If your organization has Hangouts Meet or Chrome for Meetings hardware, there is a new update rolling out to you. The Chrome 64 update for these hardware solutions has been released, taking you up to build Stable Channel Chrome OS release but has the Huddly firmware which is updated to 1.2.10.
For those that aren’t familiar with these two solutions, they are physical hardware packaged solutions that run on Chrome OS designed for conferences and meeting rooms. They are available to G Suite customers in the Education, Business and Enterprise versions of the platform.
Continue reading “Chrome 64 Comes to Hangouts Meet and Chrome for Meetings Hardware”
A small, minor update is currently rolling out to the Chrome OS Stable Channel this morning. The update is build 64.0.3282.190 or 64.0.3282.192 (Platform version: 10176.76.0 or 10176.77.0 or 10176.80.0). Which build you will get depends on your device.
The update, as you can tell by that build number, keeps the platform in Chrome 64. The Chrome 65 build is next expected until next week on March 13th. This rather is a midstream bug fix and security update build. This is also the third Chrome 64 release for the platform.
Continue reading “Another Minor Update to Chrome OS Stable Channel Released”
After the latest Chrome 64-based build of Chrome OS rolled out last week to the majority of Chromebooks, several of them picked up Android app support in the Stable Channel. This means that owners of these Chromebooks no longer have to live in the Beta or Dev channels to have Android apps run, providing a more stable and robust experience.
Here are the Chromebooks that added Android support in the Stable Channel:
- Acer Chromebook 15 (CB5-571 / C910)
- CTL J5 Convertible Chromebook
- eduGear CMT Chromebook
- Haier Chromebook 11 C
- PCMerge Chromebook PCM-116T-432B
- Prowise Chromebook Proline
- Viglen Chromebook 360
In the case of all of these Chromebooks, Android app support worked on them in the Beta channel previously.
Continue reading “Android Support Lands for Six Chromebooks After The Latest Chrome OS Update”
A long awaited feature has finally come to Chrome OS. In the latest stable build of the platform, Chrome 64, the ability to rename external drives connected to your Chromebook has been enabled. Now when you are in the File app, you can press ctrl+enter to rename the drive.
The ability to rename external drives is something that I first saw in a commit way back in August of last year. The commit indicated that this shortcut would be coming but it wasn’t clear when exactly it would land on the platform. This was not available to me on my Pixelbook under Chrome 63 so it looks like yesterday’s build release enabled it.
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Nearly three weeks after the initial Chrome 64 release in the Stable Channel, there is a new build that has been released for Chrome OS. Build 64.0.3282.167 or 64.0.3282.169 (Platform version: 10176.72.0 or 10176.73.0) was released earlier today and it will be rolling out to the majority of devices starting today. Users can manually check for the update by going to chrome://help on their device and checking for the update.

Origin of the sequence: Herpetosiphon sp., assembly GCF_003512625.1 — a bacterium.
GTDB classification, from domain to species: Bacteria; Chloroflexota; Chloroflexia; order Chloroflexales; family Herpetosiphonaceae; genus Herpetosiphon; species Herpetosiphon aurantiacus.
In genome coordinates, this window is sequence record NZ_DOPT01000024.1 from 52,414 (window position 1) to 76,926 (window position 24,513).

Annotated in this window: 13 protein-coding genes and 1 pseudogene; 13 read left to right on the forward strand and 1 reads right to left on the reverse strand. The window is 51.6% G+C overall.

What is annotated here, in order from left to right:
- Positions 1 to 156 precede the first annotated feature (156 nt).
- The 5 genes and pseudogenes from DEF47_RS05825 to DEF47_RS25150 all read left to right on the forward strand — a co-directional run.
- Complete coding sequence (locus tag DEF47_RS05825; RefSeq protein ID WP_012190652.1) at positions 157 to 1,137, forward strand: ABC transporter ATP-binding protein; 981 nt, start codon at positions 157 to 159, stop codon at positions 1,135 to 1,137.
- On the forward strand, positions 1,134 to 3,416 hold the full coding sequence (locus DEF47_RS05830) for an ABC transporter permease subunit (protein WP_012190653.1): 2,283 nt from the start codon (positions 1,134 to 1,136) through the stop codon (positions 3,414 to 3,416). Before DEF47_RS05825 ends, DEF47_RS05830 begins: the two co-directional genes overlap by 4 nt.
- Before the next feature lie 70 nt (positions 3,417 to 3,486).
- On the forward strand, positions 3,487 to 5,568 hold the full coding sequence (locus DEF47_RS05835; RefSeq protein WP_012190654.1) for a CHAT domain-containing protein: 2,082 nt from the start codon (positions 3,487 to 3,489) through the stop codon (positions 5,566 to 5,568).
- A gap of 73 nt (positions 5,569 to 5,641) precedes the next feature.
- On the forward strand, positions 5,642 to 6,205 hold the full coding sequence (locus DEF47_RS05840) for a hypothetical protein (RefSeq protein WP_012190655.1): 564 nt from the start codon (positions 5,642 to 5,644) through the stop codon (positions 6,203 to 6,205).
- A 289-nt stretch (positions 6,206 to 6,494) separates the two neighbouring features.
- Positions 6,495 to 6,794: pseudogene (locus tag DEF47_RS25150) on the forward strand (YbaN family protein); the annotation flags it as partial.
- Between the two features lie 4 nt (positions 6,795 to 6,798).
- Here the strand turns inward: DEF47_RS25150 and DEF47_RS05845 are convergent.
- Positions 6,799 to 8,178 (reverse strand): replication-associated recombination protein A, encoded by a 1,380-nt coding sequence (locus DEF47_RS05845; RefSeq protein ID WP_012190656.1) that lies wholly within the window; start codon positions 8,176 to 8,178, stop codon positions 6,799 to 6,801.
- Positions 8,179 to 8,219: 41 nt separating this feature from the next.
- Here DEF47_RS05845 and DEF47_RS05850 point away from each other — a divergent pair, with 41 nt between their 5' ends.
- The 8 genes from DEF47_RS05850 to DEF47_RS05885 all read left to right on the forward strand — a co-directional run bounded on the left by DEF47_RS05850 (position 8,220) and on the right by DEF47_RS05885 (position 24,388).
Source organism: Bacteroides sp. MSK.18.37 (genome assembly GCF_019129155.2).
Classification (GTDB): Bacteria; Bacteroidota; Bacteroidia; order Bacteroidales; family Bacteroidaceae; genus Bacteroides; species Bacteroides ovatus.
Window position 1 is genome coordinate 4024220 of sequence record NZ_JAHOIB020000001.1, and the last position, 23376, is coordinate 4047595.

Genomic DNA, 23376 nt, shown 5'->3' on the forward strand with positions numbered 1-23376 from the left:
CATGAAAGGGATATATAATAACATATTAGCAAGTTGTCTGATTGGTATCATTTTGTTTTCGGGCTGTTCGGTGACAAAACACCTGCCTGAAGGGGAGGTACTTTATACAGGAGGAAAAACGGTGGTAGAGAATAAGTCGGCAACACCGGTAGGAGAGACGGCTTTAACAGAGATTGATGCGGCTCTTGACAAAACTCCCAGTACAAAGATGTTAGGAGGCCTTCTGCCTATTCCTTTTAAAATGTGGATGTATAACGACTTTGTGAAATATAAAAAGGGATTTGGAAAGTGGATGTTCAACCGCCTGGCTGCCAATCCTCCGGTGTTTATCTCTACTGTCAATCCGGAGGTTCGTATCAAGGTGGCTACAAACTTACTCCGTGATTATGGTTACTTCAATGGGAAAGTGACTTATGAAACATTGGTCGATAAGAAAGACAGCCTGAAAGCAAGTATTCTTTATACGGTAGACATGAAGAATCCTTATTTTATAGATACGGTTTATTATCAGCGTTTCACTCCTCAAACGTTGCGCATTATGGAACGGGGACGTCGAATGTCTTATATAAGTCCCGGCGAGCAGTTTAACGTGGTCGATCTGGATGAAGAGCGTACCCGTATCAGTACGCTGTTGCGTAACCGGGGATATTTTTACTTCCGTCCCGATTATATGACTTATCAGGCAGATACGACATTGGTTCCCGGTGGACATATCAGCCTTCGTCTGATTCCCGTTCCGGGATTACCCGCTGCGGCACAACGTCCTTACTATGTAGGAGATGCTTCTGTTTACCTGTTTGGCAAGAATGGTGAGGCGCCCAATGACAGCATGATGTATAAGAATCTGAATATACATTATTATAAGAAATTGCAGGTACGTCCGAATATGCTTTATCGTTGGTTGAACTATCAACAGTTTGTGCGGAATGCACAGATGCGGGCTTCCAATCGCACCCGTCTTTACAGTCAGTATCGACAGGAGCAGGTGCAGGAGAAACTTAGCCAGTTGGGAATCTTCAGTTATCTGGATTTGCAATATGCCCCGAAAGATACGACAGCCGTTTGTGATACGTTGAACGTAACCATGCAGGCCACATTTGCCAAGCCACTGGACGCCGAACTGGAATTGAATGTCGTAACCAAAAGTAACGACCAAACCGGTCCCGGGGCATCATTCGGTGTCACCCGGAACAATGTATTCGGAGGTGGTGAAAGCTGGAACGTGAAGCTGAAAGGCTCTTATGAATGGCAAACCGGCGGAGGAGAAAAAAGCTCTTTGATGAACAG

Generally the Chromium team has been releasing the first update of a new build to non-Android running Chromebooks while the second one in the train goes to those than can run the apps. That appears to be the case here as reviewing the OmahaProxy shows the vast majority of devices now with either the .167 or .169 build as their stable release.
Continue reading “Second Chrome 64 Build Arrives in the Chrome OS Stable Channel”
In the latest stable channel build for Android, Chrome 64, there is a new automatic URL shorter for those long, unwieldily URLs from shopping sites and other locations. The new feature was uncovered by the team over at Android Police and should make sharing of URLs a little bit easier.
The new feature is used when you use the Share feature in Chrome for Android. When you share a URL or copy it to the clipboard, a smaller version of the URL copied. You can then share it with whatever apps or contacts as you would normally.
Continue reading “Chrome 64 for Android Shortens Unwieldily Long URLs When You Share Them”
Progressive Web Apps, or PWAs, are the next big trend in browsing tech. Designed to give an app-like experience on the web, PWAs are something that Google has been pushing hard as well as Apple and Microsoft. All three companies, as well as Firefox are all planning to roll out support for the technology this year but Google appears to have the jump.
With Chrome 64, you have the ability to change flags within the browser to enable Progress Web Apps. While technically not support – generally most flag settings are officially supported – it does work and you can give it a try to see what all the hubbub is about before it gets here in full swing later this year. In this How To, I’ll show you which flags to enable to try out a PWA experience.
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Starting today, the Chrome browser for Windows, MacOS and Linux will start blocking intrusive adverts on sites to give a better user experience. Google had announced that these types of ads would be blocked back in December starting today after announcing their agreement with the Coalition for Better Ads last summer.
If you don’t remember, for desktops, ads that do the following risk being blocked:
- pop-up ads
- auto-play video ads with sound
- prestitial ads with countdown
- large sticky ads
For those who have the ad blocker enabled in Chrome on their desktop, you will no longer see these ads.
Continue reading “Chrome Browser Ad Blocker Goes Live”